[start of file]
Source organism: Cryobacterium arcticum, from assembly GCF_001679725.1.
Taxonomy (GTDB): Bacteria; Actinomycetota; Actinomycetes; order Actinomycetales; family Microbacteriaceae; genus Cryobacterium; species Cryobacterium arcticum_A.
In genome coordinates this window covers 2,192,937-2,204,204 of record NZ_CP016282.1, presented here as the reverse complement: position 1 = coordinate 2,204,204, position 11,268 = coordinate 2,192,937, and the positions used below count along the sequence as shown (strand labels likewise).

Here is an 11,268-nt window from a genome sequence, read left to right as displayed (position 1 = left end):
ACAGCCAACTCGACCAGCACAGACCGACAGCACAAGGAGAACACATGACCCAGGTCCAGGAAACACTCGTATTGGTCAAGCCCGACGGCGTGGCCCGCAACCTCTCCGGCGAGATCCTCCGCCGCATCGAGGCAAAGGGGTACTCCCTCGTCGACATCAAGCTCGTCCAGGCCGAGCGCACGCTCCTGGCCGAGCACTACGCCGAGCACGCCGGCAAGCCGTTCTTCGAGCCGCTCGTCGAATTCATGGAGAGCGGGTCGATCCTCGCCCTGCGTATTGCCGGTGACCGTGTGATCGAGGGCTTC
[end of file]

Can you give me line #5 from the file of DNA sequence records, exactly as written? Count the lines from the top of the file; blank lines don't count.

ACAGCCAACTCGACCAGCACAGACCGACAGCACAAGGAGAACACATGACCCAGGTCCAGGAAACACTCGTATTGGTCAAGCCCGACGGCGTGGCCCGCAACCTCTCCGGCGAGATCCTCCGCCGCATCGAGGCAAAGGGGTACTCCCTCGTCGACATCAAGCTCGTCCAGGCCGAGCGCACGCTCCTGGCCGAGCACTACGCCGAGCACGCCGGCAAGCCGTTCTTCGAGCCGCTCGTCGAATTCATGGAGAGCGGGTCGATCCTCGCCCTGCGTATTGCCGGTGACCGTGTGATCGAGGGCTTC